PhotoFAIL, Or, How I Flaked Out at the Shuttle Launch of STS-130 Endeavor

I had a great time at the shuttle launch Monday night (the second attempt). At one point Todd and I practiced the foxtrot to keep warm, which was harder on Monday than on Sunday, since we were out by the water (on the NASA causeway/parkway/405) for more than 3 hours in 45 degree temps. That’s why everyone here by the shuttle clock is so bundled up.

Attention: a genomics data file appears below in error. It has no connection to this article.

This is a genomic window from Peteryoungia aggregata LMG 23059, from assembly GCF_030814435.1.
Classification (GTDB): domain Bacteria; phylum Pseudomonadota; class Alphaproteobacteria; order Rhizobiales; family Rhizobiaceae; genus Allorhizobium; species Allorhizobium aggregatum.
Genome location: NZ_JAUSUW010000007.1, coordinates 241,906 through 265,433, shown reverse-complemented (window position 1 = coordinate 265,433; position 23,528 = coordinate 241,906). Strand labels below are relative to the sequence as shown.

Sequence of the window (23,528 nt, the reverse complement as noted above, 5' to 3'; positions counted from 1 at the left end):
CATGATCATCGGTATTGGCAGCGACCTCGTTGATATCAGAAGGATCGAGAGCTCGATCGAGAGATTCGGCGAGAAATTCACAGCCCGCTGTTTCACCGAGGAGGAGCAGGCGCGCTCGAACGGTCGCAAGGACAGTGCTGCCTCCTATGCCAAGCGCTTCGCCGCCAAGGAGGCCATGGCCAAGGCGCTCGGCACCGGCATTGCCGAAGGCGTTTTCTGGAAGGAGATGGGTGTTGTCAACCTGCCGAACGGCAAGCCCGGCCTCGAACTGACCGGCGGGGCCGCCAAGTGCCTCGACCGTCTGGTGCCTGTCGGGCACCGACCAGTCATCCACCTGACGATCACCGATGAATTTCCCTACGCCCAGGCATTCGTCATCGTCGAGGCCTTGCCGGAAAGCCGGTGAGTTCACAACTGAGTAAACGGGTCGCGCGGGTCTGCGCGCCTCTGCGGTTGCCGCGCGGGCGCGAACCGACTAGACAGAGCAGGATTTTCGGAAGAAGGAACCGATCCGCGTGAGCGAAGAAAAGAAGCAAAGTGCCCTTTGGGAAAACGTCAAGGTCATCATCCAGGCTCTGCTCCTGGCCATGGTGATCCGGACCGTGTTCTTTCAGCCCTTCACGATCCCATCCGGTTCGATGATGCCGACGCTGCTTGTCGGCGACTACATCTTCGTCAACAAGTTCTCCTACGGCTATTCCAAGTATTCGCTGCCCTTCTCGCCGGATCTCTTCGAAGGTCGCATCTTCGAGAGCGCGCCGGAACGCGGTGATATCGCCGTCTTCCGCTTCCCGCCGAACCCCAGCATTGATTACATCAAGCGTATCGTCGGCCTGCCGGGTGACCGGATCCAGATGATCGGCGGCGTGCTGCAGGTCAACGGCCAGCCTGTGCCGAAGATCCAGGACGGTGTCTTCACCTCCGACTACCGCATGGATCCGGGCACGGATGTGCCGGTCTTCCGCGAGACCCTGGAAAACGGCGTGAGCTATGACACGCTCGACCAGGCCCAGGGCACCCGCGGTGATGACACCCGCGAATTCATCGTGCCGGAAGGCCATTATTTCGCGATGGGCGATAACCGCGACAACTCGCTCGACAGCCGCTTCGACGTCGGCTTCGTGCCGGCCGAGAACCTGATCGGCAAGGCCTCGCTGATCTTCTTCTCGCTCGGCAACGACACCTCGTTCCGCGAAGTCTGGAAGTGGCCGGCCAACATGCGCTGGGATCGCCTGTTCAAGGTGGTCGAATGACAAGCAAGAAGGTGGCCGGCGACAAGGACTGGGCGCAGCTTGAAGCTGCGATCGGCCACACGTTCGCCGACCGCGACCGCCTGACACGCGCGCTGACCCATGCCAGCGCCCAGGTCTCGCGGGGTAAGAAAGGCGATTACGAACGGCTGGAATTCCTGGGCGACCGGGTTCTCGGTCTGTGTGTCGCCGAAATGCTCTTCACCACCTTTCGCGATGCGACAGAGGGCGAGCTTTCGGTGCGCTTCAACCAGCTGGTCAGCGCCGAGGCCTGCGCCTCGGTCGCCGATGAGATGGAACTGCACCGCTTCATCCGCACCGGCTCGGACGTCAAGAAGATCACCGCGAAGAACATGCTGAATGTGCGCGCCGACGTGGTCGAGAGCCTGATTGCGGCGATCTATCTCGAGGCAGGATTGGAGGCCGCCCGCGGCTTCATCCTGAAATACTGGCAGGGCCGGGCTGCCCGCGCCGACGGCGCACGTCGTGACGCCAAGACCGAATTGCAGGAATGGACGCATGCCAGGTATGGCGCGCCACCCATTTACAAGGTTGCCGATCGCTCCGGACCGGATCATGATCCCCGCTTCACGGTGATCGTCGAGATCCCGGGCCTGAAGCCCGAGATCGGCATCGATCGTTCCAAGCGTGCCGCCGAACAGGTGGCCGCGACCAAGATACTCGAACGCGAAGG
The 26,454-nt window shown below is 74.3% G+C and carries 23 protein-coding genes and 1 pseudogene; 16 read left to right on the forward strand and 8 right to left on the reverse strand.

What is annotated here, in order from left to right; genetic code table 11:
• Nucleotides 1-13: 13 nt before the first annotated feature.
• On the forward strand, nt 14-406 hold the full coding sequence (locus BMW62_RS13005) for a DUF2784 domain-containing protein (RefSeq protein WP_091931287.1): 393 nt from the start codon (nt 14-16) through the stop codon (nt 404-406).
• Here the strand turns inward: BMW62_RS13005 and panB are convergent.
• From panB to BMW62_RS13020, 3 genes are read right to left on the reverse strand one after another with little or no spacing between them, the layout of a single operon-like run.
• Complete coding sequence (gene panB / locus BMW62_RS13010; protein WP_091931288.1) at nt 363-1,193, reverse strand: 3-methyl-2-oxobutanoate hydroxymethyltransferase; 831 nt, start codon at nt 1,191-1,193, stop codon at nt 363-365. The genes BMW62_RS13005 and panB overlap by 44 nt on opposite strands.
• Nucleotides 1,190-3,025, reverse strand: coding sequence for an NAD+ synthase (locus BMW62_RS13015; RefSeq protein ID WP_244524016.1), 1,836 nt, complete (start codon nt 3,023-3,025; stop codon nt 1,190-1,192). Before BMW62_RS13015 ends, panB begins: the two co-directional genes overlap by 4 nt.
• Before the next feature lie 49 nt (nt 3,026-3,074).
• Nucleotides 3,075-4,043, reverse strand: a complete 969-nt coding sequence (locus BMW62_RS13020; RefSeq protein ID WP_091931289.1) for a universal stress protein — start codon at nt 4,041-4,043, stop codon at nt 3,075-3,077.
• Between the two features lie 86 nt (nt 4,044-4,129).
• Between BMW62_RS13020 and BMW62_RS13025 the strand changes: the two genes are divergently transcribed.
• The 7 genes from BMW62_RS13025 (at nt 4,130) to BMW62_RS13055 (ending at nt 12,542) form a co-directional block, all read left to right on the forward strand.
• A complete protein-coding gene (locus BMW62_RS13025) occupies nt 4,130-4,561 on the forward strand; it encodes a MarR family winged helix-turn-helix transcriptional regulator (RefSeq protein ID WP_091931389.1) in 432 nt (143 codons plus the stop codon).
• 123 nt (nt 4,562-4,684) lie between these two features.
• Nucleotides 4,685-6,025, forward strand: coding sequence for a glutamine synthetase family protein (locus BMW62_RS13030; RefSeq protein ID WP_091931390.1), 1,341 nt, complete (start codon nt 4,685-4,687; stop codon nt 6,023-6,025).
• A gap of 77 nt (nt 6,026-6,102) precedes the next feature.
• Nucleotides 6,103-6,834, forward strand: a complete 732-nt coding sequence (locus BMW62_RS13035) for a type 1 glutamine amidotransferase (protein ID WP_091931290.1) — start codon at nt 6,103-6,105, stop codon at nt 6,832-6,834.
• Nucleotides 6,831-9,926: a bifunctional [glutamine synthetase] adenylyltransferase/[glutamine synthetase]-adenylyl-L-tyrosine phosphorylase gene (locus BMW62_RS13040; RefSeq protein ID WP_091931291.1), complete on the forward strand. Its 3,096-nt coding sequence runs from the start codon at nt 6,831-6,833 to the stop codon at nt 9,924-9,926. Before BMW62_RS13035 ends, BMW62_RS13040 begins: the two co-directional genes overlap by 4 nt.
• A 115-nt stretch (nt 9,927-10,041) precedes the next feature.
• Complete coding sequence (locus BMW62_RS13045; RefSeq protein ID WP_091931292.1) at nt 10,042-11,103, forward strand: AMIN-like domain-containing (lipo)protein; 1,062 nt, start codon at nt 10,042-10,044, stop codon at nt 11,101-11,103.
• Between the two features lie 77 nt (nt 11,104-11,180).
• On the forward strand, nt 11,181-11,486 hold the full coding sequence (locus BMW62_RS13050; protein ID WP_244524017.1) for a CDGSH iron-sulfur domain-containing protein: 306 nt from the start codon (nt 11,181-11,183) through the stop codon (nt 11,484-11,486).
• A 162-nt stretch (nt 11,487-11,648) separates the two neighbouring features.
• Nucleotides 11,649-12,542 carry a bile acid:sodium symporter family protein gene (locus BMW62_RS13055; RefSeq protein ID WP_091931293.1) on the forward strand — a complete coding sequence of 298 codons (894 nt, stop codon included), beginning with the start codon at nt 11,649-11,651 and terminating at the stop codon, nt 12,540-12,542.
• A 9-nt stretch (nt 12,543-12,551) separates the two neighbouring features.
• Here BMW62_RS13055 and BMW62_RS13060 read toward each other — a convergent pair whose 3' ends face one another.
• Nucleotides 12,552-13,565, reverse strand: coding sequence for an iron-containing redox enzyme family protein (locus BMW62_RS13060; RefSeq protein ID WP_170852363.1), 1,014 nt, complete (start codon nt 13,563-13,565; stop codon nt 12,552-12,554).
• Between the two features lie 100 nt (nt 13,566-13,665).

I had researched what exposure I needed for the launch itself: ISO 400, shuttle speed 1/125 of a second, and aperture of f8. The problem was, to get a picture of the shuttle before it launched, I needed a much longer exposure (5 seconds). And even with a tripod, the image was blurry (this is a tiny detail of the entire photograph, taken from 7 miles away with a 18-55 mm lens).If you squint, you can make out a shuttle shape. The problems began as the rocket boosters started up. If I had bothered to check my exposure then, I could have reset the shutter speed to 1/125 of a second. But at a 5-second exposure, this is what I got: a very bright light and shadows.It was lit, all right. And I just kept clicking away at those 5-second exposures.The clouds of steam are produced by the water involved in the noise suppression system. Eventually the shuttle got far enough away that my camera could record its shape again.Todd was happy afterward. He posted a detailed description of the launch and lots of links about STS-130 Endeavor.And we were both happier after breakfast at IHOP at the Days Inn in Titusville.